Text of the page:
Once, Kashmir was home of diverse ideas and philosophies, but now I could get only a little glimpse of this. Almost everything connected to this past era seemed to be covered by the obviously visible leftovers of riots and militant quarrels, the barbed wires, bunkers, soldiers everywhere.
This leads to a lack of cultural identity, visible in the virtually negligence of the symbols of the own culture, like architecture, the destruction of the traditional houses, historic buildings, but also in the field of traditional arts and crafts, displaced by the so called achievements of modern times and globalization.

The overall situation in Kashmir itself was not as worse as expected, but still tense and far away from so called ‘normality’. But the more you see, the more you perceive. First it don’t looks so violent. For me, Kashmir has many aspects comparable with Nepal, like civil war situation, poverty (besides cultural conformities in style and nature). In Nepal there had been almost every day violent demonstrations, riots and fights. One learn fast, to be on alert the whole day. In comparison to this, it seems that Kashmir is in this moment almost ‘peaceful’, but appearances are strongly deceptive. The dominant presence of armed police demonstrates that there must be a huge potential of dissatisfaction, which is obviously suppresed, very controlled and so a relatively so called ‘safe’ situation.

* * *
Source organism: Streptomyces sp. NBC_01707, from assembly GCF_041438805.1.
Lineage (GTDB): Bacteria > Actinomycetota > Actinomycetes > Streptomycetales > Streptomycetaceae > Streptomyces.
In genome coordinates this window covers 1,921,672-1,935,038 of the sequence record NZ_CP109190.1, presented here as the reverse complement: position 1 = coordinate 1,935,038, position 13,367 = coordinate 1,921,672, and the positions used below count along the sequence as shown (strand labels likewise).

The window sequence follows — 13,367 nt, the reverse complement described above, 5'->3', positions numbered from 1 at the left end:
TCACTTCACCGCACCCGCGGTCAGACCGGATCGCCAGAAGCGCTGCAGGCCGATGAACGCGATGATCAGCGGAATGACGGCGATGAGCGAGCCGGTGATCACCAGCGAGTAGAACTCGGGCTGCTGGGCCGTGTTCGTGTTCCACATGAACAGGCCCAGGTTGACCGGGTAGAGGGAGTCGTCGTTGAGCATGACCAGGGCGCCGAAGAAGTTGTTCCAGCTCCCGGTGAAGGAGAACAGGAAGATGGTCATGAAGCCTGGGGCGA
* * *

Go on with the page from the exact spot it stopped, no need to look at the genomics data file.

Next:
After the workshop, I had the opportunity to stay a week longer with some of the Khoj Kasheer group, which was again a great experience for me. So I could get much closer to the specifics of Kashmiri culture and daily life, understanding more of the transformation of a cultural scene over the decades.

I just hope for the sake of the people that it will not explode again in the way it happened several times in the past. Again these will be only pain and mourning, only losers and (innocent) victims, and again it will not bring any positive changes or development or results, as you easily can see when you compare similar situations around the globe.

A much more difficult road has to be gone by each and everyone in Kashmir, in India and as well in Pakistan. There is no way than respect, tolerance and understanding. There is no solution without peace. Peace under any conditions.